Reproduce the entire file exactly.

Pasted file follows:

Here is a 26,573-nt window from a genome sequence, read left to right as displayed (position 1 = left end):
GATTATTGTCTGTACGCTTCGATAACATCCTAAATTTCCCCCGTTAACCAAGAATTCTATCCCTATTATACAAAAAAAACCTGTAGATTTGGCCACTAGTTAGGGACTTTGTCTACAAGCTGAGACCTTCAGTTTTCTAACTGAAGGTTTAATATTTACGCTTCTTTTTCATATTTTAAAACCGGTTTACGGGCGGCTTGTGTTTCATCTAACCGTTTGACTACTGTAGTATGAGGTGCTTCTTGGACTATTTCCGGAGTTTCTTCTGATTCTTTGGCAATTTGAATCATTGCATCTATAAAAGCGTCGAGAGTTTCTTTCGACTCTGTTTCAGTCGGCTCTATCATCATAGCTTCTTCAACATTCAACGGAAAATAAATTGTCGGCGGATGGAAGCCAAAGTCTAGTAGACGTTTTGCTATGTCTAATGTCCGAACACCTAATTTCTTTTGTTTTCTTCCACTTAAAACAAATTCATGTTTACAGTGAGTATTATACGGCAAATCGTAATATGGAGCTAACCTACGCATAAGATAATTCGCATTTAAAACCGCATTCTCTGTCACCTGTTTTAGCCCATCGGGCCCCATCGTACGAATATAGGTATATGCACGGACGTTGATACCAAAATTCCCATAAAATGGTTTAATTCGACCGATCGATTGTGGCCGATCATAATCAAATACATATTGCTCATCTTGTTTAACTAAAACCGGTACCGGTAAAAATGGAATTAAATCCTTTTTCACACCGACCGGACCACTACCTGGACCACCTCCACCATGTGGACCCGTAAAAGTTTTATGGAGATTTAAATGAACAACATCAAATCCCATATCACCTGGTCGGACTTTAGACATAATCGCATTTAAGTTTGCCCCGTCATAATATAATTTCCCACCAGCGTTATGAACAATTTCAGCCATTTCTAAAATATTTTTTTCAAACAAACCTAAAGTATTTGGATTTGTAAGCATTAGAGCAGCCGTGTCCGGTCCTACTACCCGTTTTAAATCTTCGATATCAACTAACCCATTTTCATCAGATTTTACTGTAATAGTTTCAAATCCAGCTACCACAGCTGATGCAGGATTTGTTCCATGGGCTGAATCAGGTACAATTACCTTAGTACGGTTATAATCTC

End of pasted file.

Here is a 26,573-nt window from a genome sequence, read left to right as displayed (position 1 = left end):
GATTATTGTCTGTACGCTTCGATAACATCCTAAATTTCCCCCGTTAACCAAGAATTCTATCCCTATTATACAAAAAAAACCTGTAGATTTGGCCACTAGTTAGGGACTTTGTCTACAAGCTGAGACCTTCAGTTTTCTAACTGAAGGTTTAATATTTACGCTTCTTTTTCATATTTTAAAACCGGTTTACGGGCGGCTTGTGTTTCATCTAACCGTTTGACTACTGTAGTATGAGGTGCTTCTTGGACTATTTCCGGAGTTTCTTCTGATTCTTTGGCAATTTGAATCATTGCATCTATAAAAGCGTCGAGAGTTTCTTTCGACTCTGTTTCAGTCGGCTCTATCATCATAGCTTCTTCAACATTCAACGGAAAATAAATTGTCGGCGGATGGAAGCCAAAGTCTAGTAGACGTTTTGCTATGTCTAATGTCCGAACACCTAATTTCTTTTGTTTTCTTCCACTTAAAACAAATTCATGTTTACAGTGAGTATTATACGGCAAATCGTAATATGGAGCTAACCTACGCATAAGATAATTCGCATTTAAAACCGCATTCTCTGTCACCTGTTTTAGCCCATCGGGCCCCATCGTACGAATATAGGTATATGCACGGACGTTGATACCAAAATTCCCATAAAATGGTTTAATTCGACCGATCGATTGTGGCCGATCATAATCAAATACATATTGCTCATCTTGTTTAACTAAAACCGGTACCGGTAAAAATGGAATTAAATCCTTTTTCACACCGACCGGACCACTACCTGGACCACCTCCACCATGTGGACCCGTAAAAGTTTTATGGAGATTTAAATGAACAACATCAAATCCCATATCACCTGGTCGGACTTTAGACATAATCGCATTTAAGTTTGCCCCGTCATAATATAATTTCCCACCAGCGTTATGAACAATTTCAGCCATTTCTAAAATATTTTTTTCAAACAAACCTAAAGTATTTGGATTTGTAAGCATTAGAGCAGCCGTGTCCGGTCCTACTACCCGTTTTAAATCTTCGATATCAACTAACCCATTTTCATCAGATTTTACTGTAATAGTTTCAAATCCAGCTACCACAGCTGATGCAGGATTTGTTCCATGGGCTGAATCAGGTACAATTACCTTAGTACGGTTATAATCTC